Wednesday, January 29, 2014

Years in making, CLT's Coobs sets debut bar high

Singer-songwriter Reeve Coobs has been playing music in Charlotte for over a decade now as a solo artist and in the female quartet the Near Missses, but only released her debut album "What Love is All About" late last year. She plays Evening Muse with Charlie King Thursday.

While many artists today are ready to jump in the studio after writing their first handful of songs, there's something to be said for taking your time. Coobs has devoted years to her craft and it shows on "What Love is All About" - a collection of beautifully sung, fully-realized tunes nine years in the making.

The album begins with the waltzing "Magic Show." Its carnival-feel, sing-songy verses, choice of instrumentation, and the scratchy, muffled, old vinyl sound of the intro presumably inspired the album's playful circus tent cover art and serves as a ear-catching opener. The song opens up with full production and gives listeners an ample taste of what's to come, which is a consistent, cohesive, but still diverse album of striking arrangements, songwriting, and subtle production. 

Coobs has a knack for crafting a pop hook. "To Be With You" is right up there with Shawn Colvin's best work. I wouldn't be shocked to hear "Stranger" scoring a scene on "Grey's Anatomy" or better yet something more youthful and cutting edge like "The Vampire Diaries." The latter climbs from a bluesy, methodical verse to a fiery rock chorus that's built for building suspense and drama. "Goodbye" is another track that worms its way into your memory begging for embarrassing rainy night sing-alongs ("It's Too Late!") in the privacy of your car.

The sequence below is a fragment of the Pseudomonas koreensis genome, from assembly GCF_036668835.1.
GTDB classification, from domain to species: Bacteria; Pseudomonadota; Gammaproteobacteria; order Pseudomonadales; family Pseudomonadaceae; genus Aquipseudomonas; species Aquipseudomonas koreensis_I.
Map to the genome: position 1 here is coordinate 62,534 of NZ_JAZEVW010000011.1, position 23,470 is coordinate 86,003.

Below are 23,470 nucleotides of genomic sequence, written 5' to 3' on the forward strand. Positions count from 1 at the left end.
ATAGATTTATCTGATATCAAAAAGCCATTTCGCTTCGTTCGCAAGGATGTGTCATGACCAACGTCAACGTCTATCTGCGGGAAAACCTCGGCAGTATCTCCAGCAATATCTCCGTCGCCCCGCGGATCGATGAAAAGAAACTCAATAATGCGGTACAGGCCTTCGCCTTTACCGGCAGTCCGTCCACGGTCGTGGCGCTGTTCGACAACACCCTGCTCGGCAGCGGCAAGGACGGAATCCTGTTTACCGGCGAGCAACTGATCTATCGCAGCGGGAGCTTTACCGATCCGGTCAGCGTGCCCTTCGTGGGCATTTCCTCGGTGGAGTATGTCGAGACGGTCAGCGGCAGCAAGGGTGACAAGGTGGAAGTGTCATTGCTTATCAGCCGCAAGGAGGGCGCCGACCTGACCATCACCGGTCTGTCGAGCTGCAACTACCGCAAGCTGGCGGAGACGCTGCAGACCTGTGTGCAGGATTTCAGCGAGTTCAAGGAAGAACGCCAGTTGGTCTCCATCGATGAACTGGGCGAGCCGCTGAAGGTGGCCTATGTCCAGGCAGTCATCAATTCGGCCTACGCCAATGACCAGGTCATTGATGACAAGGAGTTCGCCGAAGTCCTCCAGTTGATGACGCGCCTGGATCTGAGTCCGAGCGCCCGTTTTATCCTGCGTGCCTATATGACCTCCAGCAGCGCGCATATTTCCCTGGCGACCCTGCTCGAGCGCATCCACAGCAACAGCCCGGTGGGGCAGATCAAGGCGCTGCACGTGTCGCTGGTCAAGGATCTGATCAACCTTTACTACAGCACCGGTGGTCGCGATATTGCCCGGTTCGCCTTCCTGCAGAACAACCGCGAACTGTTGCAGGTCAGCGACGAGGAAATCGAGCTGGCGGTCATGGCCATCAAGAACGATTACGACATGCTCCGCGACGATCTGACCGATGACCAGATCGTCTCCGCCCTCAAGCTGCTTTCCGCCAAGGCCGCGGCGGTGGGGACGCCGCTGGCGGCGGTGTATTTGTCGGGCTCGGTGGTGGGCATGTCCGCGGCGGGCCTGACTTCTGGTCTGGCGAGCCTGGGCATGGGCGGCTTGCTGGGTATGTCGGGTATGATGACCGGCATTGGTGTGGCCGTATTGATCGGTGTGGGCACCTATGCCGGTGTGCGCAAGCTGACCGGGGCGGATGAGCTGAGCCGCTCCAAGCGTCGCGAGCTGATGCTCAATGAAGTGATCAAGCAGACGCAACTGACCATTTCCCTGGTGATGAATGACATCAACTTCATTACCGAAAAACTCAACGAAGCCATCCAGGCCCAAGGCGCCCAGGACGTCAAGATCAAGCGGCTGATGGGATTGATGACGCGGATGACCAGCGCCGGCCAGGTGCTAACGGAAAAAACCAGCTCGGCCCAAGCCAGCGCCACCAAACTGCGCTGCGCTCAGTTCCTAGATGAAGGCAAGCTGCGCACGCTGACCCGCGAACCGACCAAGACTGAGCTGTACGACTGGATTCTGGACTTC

Coobs shakes up styles enough to keep it interesting while maintaining her sound. She out-right rocks on "Let It Out" and the bluesy "Hopeful Thought" and gets spooky and weird with psychedelic guitar wailing subtly in the background on "I Can't Believe It." 

She can play the intimate, coffee shop folkie too. "Caught" is a stirring and simple sliver of a song built around lovely harmonies. With few words she captures self-doubt, loss, and depression in little more than two minutes. That's the test of a good writer - getting your point across quickly with no filler. At 14 songs you'd assume there'd be filler, but Coobs and co-producer Jeff Williams (of gogoPilot) had plenty of time to refine these tracks with the help of a band of seasoned area musicians (pictured above). It includes pedal steel from much missed Sea of Cortez leader Rodney Lanier on one track. Lanier died almost two years before its release.

There's so much good about this record I can't single out every strong song. There's emotional highs, sassy rock n' roll ones, quiet singer-songwriter confessionals and impressive, soulful vocals. "What Love is All About" is the whole package. It's certainly one of my favorite local releases of the past year.
Coobs plays the Muse Thursday at 8 p.m. Admission is $10 to $12. You can also check her out online here.